My hometown of Blackpool is a caricature of the traditional Lancashire seaside resort; sticks of rock, garbage covered, crowded beaches at the merest hint of sun, booze fuelled parties and miles of amusement arcades. Families used to traipse around from one attraction to the other in the height of summer, these are in decline now however. The drunken stag and hen parties have driven the families to mid-week only excursions, possibly daytrips during the illuminations, the annual festival of light which excites every child, even those way past their best before date.
Returning with a friend for the first time in over 18 months on a cold, dank Sunday in January did not at first appear to offer too much to get excited about. Unsurprisingly for a resort which relies on summer holiday makers for it’s economy almost all the attractions and shops were closed. It was not even possible to take a long stroll on one of the town’s three famous short piers.
The resort has cleaned up it’s act, the beaches are much cleaner, swimming in the sea doesn’t require a public health warning, many of the traders selling the tacky souvenirs have been moved on and the ‘kiss me quick’ image is diminishing. Blackpool is attempting to reinvent itself whilst still wishing to appeal to the families which once arrived in hordes during the heyday of the resort.
There has been some development along the seafront in particular. the sea defences have been improved in an attractive manner. |The promenade has been extended, a new festival centre opened, grassed verges incorporated and huge plastic vanes like giant punchbags tower over those braving the winter elements. I like what the architects have produced, it has been modernised but retains it’s original appeal, bringing back happy memories of my childhood.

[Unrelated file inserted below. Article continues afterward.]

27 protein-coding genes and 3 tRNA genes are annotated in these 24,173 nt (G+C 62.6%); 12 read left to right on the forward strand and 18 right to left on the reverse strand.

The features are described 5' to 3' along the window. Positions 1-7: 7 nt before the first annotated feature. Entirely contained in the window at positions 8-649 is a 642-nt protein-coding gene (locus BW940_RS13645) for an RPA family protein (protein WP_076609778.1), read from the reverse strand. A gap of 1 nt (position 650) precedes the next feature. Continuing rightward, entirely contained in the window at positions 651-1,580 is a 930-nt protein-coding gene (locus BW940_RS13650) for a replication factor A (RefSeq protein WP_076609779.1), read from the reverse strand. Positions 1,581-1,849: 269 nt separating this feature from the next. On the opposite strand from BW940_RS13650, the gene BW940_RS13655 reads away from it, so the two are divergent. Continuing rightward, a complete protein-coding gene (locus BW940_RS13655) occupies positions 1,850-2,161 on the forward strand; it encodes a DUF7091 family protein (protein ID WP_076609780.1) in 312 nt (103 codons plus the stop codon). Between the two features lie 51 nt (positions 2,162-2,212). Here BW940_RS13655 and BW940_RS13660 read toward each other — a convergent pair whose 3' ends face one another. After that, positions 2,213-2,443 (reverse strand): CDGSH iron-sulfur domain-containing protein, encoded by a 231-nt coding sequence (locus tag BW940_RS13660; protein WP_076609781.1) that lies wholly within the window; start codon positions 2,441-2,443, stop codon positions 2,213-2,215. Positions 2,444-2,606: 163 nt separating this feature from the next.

Most surprising for me as a local, was the difficulty we had finding a pub serving a Sunday roast dinner; after trying three separate boozers unsuccessfully we had to settle for a cafe in Bispham. Maybe this is due to a lack of customers but possibly the offer of a roast dinner might tempt more customers, is this the demise of the Sunday pub lunch? Damn, I hope not!
Even in winter it is possible to ride one of the frequent trams which patrol the Fylde Coast seafront from Starr Gate all the way to the Fleetwood ferry. The old slightly tired and weather worn trams have disappeared, replaced by a plush new fleet of ultra modern trams. Comfortable, yes but I miss the old ‘chuggers’, not all modernisation is for the better.
We purchased a great value day ticket in advance for just £3.50 each which allowed us to ride the trams all day and travelled up to Cleveleys. The seafront here has also undergone a bit of a transformation but it still retains its appeal, I love the coast here. It is a mix of sand, pebbles and breakwaters, there isn’t the miles of clear sand of Blackpool but the walk up to Rossall Beach is a particular favourite.
There are plenty of little stop off points, pubs and cafes to enjoy a swift pint or coffee in the cold weather. It seemed busier in Cleveleys, most of the shops here were open and people were bustling between the stores, is this proof of my earlier Sunday lunch theory?
Dusk was now settling in, the night sky beginning to take a grip on the Fylde Coast and the shoreline was becoming more attractive. It was not about hiding any flaws, just that the dimmed light softened the brash appearance of the resort adding to it’s appeal.
North Pier in it’s sunset hue was especially attractive and there was the added surprise of a large flock of birds moving in unison, almost as a single entity. A dancing, ever changing pattern in the evening sky, as if choreographed to perfection. It only lasted several moments, but it is a lasting memory of this daytrip and reason enough to be already planning a return trip from Manchester to my hometown.